Animation Station: Grave of the Fireflies (1988)

For this weeks Animation Station, Amanda Goh looks at short film Grave of the Fireflies

Amanda Goh
15th October 2019
Image: IMDB
We are all familiar with the Isao Takahata, a Japanese animator and co-founder of Studio Ghibli with Hayao Miyazaki.  He has animated films such as My Neighbor Totoro and Castle in the Sky. His films, while filled with adorable animation, have deep themes accompanying it. One of his films, while not well known as the rest until after his passing at least, is Grave of the Fireflies.

This relatively short animation is based on the 1967 semi-autobiographical short story by Akiyuki Nosaka. While most of Studio Ghibli films are more light hearted, this film is a war anime with a powerful message throughout. This film had been recently re-submerged after Isao Takahata passed in April 2018.

The film follows a teenager and his younger sister in the midst of the American firebombing in World War II. During this firebomb the two siblings were separated from their parents. The story continues through the sibling's heartbreaking struggle to stay alive.

"It is so authentic and unique, it will keep you watching regardless of the dark theme"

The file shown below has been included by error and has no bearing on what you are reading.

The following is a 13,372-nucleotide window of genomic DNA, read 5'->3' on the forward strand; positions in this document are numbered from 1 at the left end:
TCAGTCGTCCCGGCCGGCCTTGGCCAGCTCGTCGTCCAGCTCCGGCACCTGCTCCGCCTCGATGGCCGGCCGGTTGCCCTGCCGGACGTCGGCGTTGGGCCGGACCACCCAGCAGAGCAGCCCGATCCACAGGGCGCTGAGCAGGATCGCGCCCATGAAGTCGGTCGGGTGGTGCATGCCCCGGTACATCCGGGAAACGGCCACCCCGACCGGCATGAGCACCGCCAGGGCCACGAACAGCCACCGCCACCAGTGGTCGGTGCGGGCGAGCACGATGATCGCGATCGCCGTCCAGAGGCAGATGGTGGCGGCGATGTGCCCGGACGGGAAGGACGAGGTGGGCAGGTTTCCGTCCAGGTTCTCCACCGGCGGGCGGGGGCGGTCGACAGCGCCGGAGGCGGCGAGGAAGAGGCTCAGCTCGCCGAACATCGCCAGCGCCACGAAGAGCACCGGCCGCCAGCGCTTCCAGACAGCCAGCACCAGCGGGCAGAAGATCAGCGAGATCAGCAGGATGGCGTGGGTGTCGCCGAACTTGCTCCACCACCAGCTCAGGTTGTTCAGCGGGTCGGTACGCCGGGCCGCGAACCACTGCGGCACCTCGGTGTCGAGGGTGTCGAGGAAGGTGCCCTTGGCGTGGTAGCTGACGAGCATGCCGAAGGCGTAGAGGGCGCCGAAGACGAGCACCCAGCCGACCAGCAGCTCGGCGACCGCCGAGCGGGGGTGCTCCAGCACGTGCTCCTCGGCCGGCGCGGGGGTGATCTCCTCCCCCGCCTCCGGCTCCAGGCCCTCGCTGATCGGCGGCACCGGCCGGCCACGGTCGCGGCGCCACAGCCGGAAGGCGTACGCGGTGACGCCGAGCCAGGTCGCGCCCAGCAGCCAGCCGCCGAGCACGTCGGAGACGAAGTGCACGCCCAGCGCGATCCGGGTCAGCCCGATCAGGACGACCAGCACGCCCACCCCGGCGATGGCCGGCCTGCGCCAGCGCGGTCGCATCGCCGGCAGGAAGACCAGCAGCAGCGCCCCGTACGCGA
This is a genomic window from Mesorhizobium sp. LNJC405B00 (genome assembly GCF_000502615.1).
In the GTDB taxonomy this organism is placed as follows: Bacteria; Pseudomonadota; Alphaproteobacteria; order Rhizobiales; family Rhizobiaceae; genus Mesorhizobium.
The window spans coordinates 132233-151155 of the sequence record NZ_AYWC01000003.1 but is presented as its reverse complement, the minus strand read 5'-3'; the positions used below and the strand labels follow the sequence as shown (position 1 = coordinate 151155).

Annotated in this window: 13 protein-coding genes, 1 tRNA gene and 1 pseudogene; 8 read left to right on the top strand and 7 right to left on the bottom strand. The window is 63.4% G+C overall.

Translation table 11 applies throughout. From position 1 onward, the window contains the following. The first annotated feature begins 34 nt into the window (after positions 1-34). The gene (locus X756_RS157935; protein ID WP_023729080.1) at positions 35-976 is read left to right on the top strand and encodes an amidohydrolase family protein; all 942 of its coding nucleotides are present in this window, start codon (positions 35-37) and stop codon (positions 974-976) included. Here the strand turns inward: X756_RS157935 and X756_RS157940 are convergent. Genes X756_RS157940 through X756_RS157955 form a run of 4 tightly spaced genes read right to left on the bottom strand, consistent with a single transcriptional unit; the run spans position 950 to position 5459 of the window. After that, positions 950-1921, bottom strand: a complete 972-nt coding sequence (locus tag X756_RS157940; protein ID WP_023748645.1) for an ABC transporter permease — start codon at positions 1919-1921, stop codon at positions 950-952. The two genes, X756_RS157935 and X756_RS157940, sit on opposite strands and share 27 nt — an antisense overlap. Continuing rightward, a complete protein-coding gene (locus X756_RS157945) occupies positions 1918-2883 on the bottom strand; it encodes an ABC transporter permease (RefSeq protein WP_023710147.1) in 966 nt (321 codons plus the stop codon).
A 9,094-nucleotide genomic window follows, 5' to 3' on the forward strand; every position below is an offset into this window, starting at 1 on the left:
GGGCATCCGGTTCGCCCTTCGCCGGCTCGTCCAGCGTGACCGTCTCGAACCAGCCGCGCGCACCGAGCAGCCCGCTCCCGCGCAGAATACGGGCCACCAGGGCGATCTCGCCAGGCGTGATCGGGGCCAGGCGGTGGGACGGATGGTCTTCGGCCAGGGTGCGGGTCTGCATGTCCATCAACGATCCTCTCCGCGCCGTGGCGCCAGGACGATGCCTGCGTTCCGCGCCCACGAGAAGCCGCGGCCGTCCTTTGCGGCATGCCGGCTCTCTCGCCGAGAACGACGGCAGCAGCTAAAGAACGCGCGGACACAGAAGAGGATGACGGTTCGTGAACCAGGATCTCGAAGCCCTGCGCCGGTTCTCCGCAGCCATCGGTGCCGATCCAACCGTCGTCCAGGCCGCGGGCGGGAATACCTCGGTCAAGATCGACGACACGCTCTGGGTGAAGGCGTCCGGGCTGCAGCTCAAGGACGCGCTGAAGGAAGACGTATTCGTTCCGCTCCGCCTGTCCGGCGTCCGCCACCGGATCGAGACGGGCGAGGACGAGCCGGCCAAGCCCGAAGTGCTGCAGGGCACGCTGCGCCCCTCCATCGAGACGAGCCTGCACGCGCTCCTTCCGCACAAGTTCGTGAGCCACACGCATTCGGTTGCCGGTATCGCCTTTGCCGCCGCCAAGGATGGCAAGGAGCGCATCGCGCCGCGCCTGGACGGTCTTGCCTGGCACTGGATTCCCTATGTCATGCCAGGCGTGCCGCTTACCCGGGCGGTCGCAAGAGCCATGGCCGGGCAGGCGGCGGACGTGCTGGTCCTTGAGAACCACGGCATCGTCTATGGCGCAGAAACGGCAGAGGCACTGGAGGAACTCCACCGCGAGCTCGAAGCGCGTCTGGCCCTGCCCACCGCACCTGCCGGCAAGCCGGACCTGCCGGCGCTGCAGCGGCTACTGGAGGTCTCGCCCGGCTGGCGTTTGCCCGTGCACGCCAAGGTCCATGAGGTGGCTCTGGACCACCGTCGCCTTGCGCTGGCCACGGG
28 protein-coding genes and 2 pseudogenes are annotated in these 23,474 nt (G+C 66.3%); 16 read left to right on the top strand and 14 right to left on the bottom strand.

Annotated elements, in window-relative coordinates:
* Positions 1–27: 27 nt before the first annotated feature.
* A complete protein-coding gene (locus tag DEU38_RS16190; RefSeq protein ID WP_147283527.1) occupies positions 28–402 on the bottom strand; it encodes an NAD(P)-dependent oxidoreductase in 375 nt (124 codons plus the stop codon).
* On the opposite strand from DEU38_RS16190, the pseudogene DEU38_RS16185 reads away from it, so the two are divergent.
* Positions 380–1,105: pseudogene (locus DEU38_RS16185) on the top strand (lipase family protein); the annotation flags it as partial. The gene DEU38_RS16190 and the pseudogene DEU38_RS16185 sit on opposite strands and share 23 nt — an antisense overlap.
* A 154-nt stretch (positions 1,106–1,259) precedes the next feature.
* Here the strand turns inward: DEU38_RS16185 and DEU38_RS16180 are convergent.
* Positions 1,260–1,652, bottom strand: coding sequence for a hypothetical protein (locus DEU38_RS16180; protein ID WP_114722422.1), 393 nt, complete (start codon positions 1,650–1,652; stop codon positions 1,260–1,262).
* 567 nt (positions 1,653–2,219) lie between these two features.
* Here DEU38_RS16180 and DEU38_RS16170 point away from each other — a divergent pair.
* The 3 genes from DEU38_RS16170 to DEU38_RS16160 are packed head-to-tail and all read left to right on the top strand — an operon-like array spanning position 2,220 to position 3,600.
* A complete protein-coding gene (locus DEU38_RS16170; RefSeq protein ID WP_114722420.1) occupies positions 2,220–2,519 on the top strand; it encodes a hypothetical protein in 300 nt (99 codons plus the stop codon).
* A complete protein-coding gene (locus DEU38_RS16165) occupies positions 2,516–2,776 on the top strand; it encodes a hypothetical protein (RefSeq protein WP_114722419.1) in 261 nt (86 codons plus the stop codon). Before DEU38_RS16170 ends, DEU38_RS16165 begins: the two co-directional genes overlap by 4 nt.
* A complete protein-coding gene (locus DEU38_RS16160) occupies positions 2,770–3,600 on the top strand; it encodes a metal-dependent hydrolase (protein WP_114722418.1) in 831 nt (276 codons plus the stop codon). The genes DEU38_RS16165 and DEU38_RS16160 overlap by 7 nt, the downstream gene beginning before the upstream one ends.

This is one of Studio Ghibli's darker films however it is indeed a must-watch. From the start of the film, it already gives us a feeling of grief from the colour palette used. The first scene of the film captures the reality of the historical event. It is so authentic and unique, it will keep you watching regardless of the dark theme.

Not only would the plot spark interest, the poster has a hidden dark meaning to it. 30 years after the film was first released, fans of the film had discovered that upon increasing the brightness of the poster, a B29 bomber plane emerges from the darkness. What once looked like a bunch of  fireflies around the siblings now can be depicted as a range of explosives.

This short film, when first released, was accompanied with My Neighbor Totoro. While Totoro may seem like the complete opposite of Grave of the Fireflies, when watched together there is a connection seen between both films.

This anti-war statement films is one of the best animations that I have seen by far. It is filled with so much depth not only within the plot but also within the characters. Although the film is relatively short, it holds on to your heart and pulls on it every single minute.

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